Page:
Editor’s note: This article describes a hypothetical situation.
Bob’s client, Roger, came to Bob with a tale of woe. More than five years ago, Roger entered into a service contract with Alan. Roger completed the requested work, Alan paid the amount due, and the matter was over — seemingly. Except that a few months later, Alan contacted Roger and began whining. “The work was lousy,” Alan asserted. “The bills were too high,” Alan complained. “You did not do what you were supposed to do,” Alan grumbled.
These missives continued every few months. Year after year. At first, Roger responded to Alan, point by point, detailing everything he had done and showing how he had done exactly what the contract said. But Alan continued to gripe.
Finally, Alan filed an arbitration demand, in accordance with the arbitration provision that Bob had drafted, and sought direct damages, indirect damages, special damages and consequential damages. Roger did not know that there were so many kinds of damage. But Roger was relieved. The demand would bring everything to a head.
Then Bob stepped in. “Too late. We will win for sure.” As Bob explained, the statute of limitations in a contract action is four years and Alan filed his arbitration demand more than four years after the parties signed the contract, more than four years after Roger completed the work, and more than four years after Alan paid the final amount due.
In response to the arbitration demand, Bob insisted on a preliminary case management conference with the arbitrator. Bob explained he wanted to file a motion to dismiss, based on the applicable statute of limitations, as quickly as possible. The parties agreed on a briefing schedule, and Bob then filed a two-page motion that stated the obvious: (a) as reflected in his own arbitration demand, Alan filed more than four years after Roger completed the work and Alan paid for the work; and (b) the applicable statute of limitations in a contract action is four years.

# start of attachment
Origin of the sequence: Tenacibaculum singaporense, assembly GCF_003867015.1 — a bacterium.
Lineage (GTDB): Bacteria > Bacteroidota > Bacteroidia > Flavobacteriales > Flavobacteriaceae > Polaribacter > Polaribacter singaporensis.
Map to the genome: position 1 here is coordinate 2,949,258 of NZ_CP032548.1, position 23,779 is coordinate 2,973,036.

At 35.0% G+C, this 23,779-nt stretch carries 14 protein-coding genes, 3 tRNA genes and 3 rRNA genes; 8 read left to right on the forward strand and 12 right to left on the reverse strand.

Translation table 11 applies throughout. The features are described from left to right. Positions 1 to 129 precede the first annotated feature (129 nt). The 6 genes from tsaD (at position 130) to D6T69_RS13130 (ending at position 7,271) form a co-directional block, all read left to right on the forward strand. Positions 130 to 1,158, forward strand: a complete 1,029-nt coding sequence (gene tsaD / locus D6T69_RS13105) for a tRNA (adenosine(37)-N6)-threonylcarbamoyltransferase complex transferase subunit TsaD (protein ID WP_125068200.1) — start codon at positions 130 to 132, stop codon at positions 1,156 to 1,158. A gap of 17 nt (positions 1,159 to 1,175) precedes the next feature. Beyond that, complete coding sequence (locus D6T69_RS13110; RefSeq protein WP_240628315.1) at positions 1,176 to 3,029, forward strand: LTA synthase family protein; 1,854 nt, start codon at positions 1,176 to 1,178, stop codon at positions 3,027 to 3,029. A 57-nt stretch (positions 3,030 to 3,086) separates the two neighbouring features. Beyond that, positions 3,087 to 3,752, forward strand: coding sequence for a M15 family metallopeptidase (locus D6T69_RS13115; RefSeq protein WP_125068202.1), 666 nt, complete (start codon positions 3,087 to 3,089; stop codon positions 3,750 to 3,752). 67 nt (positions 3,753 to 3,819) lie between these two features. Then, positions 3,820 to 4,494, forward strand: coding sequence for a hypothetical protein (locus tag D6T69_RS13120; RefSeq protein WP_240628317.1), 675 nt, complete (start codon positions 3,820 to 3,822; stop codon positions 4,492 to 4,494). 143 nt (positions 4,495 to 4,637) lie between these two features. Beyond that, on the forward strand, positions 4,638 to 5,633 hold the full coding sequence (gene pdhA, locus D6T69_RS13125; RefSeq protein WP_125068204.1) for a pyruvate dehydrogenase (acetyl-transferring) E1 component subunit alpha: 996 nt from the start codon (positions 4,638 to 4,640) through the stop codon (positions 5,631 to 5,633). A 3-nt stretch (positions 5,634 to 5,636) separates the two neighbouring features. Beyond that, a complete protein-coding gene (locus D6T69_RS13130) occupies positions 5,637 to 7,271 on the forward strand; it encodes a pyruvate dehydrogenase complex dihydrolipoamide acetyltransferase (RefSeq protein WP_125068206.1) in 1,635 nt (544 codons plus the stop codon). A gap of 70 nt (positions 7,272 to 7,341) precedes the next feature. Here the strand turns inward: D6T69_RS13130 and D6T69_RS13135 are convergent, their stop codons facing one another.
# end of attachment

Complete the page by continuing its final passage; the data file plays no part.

A month later, the arbitrator denied the motion. Yes, the arbitrator agreed, Alan filed the demand more than four years after Roger completed the work and more than four years after Alan paid for the work; there was no contested issue of fact on those points. Plus, the arbitrator agreed, the statute of limitations applicable to a breach of contract action is four years. Except, the arbitrator continued, this was not a breach of contract action; it was a breach of contract proceeding. An arbitration proceeding to be exact. And, the arbitrator concluded, a state statute of limitations does not apply to an arbitration proceeding absent the agreement of the parties.
Was the arbitrator off base? Does the statute of limitations apply in an arbitration proceeding? What are Roger’s chances of vacating any arbitration award that the arbitrator enters in favor of Alan?
In Raymond James Financial Services v. Phillips, 2013 Fla. LEXIS 977 (May 16, 2013), the Florida Supreme Court considered whether Florida’s statute of limitations applies in an arbitration proceeding. The court noted that the applicable Florida statute of limitations applies to a “civil action or proceeding,” and that an arbitration “is a type of proceeding.” The court said all the right things about the purpose of a statute of limitations — that it protects defendants from unfair surprise and stale claims, and that these considerations apply with equal force in an arbitration proceeding. The court concluded that applying the statute of limitations in an arbitration proceeding makes perfect sense; if the statute of limitations did not apply, a party could — as Alan did here — “wait to bring an arbitration claim until documents or witnesses are difficult to locate — a situation that would significantly increase the time, effort, and expense to resolve a dispute.” For these reasons, the court held that “the legislature intended to subject arbitration proceedings to the statute of limitations.”